Wednesday, March 23, 2016

The Dark Night of Gethsemane

Guest Blog 
Dr. Brent Van Elswyk, PhD

In the movie, The Return of the King, there is a quiet moment before the terrible battle between Gondor and the devilish hordes of Mordor, when Pippin and Gandalf are standing outside on a balcony in Minas Tirith looking at the violent dark clouds gathering. Pippin says, "A storm is coming." To which Gandalf said, "This is not the weather of this world. This is the devise of Sauren's world. A broil, a fume that he sends ahead of his host." Later Pippin says, "It is so quiet." to which Gandalf replied, "It's the deep breath before the plunge." The fear and tension keep growing in Pippin until he finally says, "I don't want to be in a battle, but waiting on the edge of one I can't escape is even worse." 

For Jesus, the Garden of Gethsemane was a "deep breath before the plunge," the moment when He could clearly see the violent dark clouds of Calvary gathering. In many ways, Gethsemane was harder for Jesus than Calvary. The spiritual battle Jesus came to fight was fought at Calvary, but it was in Gethsemane that He waited terrified on edge of the battle He could not escape. Those Garden hours were the darkest hours, but it was in those dark hours God's grace shined brightest. 

On the way to Gethsemane, Jesus predicted the disciples would all desert Him. He had already predicted Judas' betrayal and then He quoted the prophet, Zechariah, "I will strike the Shepherd and the sheep will be scattered." Peter was offended at the suggestion he would desert the Lord, and quickly asserted, "They, all might desert you, but I never will!" But Jesus knew Peter would not only desert Him, he would deny Him with curses. For Jesus, Gethsemane and Calvary were lonely places. He faced and fought these battles totally alone as friends abandoned Him. 

Gethsemane was an olive grove and its name meant oil press which indicated there was an oil press there. A press had a heavy beam that was lowered onto a sack of olives and weight was increased until the oil of the olives was squeezed out. When Jesus arrived at Gethsemane, He left eight of the disciples at the edge of the garden and took Peter, James, and John further into it. As the four walked in the Garden, Jesus’ spirit filled with angst and He said, "My soul is sorrowful even to death." Like the weight added to press the oil out of the olives, the weight of sorrow for what was to come pressed on Him so heavily it almost killed Him.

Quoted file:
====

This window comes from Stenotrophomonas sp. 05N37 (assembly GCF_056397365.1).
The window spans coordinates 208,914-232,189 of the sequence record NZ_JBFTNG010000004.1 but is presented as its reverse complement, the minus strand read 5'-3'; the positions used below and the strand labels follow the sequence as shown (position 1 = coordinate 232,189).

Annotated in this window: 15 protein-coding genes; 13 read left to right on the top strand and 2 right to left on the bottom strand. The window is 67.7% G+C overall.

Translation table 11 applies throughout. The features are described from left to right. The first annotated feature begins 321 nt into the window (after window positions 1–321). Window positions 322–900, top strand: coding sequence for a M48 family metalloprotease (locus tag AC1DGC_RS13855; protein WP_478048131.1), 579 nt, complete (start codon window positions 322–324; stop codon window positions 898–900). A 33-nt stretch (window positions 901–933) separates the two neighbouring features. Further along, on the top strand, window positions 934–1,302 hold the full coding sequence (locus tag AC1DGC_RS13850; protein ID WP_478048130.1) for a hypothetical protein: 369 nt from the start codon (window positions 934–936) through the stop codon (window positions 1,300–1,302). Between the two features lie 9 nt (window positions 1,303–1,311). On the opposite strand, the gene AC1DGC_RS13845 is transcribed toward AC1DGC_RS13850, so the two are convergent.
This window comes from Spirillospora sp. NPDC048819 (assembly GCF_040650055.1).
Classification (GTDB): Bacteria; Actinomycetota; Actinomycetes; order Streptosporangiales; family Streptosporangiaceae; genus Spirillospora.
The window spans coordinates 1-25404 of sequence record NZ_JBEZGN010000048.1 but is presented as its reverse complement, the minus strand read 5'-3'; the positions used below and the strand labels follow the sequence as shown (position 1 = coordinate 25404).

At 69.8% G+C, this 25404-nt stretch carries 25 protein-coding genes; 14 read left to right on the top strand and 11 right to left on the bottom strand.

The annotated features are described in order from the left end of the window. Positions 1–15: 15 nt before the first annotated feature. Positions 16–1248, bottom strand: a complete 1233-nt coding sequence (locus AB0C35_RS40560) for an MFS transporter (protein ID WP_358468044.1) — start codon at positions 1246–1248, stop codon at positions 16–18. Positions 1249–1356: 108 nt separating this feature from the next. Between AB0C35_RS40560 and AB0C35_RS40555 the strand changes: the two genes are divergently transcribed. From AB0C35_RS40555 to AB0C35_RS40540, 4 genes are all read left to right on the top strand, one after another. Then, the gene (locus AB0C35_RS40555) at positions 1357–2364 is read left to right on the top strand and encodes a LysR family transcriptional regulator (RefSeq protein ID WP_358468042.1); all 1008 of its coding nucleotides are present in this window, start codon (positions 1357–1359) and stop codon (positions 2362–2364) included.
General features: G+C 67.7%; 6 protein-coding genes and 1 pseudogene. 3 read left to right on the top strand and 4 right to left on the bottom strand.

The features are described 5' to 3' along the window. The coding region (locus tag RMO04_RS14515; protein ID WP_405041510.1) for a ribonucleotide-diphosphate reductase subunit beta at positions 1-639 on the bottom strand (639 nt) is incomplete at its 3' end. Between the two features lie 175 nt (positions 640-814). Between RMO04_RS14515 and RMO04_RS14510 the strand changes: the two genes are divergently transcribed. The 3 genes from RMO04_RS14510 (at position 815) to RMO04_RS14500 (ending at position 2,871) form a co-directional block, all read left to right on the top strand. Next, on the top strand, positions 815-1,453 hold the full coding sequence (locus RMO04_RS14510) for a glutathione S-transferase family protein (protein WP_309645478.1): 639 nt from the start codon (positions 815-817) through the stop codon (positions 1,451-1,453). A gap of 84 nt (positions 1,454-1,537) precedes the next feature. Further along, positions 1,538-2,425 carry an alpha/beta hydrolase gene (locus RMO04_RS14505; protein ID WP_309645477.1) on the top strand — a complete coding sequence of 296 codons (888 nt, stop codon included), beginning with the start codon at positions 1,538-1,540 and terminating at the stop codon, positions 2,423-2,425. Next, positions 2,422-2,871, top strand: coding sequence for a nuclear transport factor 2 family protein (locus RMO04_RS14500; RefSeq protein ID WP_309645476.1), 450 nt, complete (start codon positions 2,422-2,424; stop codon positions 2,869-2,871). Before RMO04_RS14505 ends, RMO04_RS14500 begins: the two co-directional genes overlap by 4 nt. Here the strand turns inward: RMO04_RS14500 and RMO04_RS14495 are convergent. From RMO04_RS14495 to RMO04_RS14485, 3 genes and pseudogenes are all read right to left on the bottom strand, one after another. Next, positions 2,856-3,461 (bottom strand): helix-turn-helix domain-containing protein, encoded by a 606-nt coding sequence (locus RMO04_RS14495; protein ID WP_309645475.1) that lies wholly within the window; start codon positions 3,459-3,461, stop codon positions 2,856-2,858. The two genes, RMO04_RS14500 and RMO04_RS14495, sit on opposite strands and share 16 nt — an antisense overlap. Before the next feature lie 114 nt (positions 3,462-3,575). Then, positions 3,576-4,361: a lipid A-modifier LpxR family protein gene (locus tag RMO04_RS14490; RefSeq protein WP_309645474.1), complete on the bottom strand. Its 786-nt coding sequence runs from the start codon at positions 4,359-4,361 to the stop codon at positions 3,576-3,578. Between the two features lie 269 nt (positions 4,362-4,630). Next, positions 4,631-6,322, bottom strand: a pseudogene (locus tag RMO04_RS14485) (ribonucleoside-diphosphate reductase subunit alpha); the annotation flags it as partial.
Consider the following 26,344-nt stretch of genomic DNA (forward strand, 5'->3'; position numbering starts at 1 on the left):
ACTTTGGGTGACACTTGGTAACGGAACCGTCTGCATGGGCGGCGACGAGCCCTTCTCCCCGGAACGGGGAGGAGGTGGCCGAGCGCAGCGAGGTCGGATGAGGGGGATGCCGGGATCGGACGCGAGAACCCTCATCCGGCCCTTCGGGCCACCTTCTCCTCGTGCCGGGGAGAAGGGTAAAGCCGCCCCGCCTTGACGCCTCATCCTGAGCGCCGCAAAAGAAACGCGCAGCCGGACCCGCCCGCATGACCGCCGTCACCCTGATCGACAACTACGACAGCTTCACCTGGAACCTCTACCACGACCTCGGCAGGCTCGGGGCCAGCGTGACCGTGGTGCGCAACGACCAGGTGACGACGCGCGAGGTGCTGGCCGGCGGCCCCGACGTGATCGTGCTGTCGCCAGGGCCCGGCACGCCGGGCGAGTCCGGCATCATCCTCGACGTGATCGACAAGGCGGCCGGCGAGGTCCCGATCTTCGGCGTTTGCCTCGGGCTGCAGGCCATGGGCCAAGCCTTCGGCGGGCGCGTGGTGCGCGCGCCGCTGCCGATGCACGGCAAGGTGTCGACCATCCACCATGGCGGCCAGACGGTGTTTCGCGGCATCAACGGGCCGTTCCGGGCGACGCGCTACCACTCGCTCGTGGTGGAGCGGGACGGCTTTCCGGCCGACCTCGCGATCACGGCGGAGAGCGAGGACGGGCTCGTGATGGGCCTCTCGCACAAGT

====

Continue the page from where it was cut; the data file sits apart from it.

In the Garden, Jesus didn't face His death like many human heroes who shook their fists in the face of the evil they faced. Jesus appeared weak, scared, and trembling. Before, Jesus had shown unflinching courage in the face of danger. But this night, Jesus sensed something and was deeply troubled by it. The word troubled means "shocking horror." What Jesus sensed horrified Him, putting Him under such stress that He sweat drops of blood. Here is the Son of God, who with words spoke the universe into place, who walked on angry waves, who calmed fierce storms, who cast out demons, who healed diseases, who brought the dead back to life, so horrified that His capillaries were bursting. He fell to the ground and, crying out to His Father.

This wasn't a normal fear of dying. As Gandalf had said this was not the weather of this world. What Jesus saw in the quiet of the Garden was Hell with its hoards and its unspeakable horrors opening in front of Him. As one person put it, the coming battle was a "boiling cup mixed with all the sin of the world, the full assault of demonic hordes, and the fierce wrath of God." On this night, the fierce wind of hell washed over Jesus and He cried out to His Father. But, this time there was no response. While Jesus had always enjoyed immense intimacy with His Father, in the hour Jesus needed Him the most, there was nothing but silence. Looking for comfort He stumbled back to His disciples and founding them sleeping He cried, "I need you to be with me! Can't you stay awake?" He went back to His Father, praying again and again. And was met with silence each time. 

Could it be that God has already begun to turn His face away from Jesus? It appears Jesus' soul had already begun to experience abandonment by the Father--The Father He had lived to please. Yet, when He needed the Father the most, the Father remained silent. He sought His Father and found Hell instead and for the first time in all eternity Jesus was totally alone.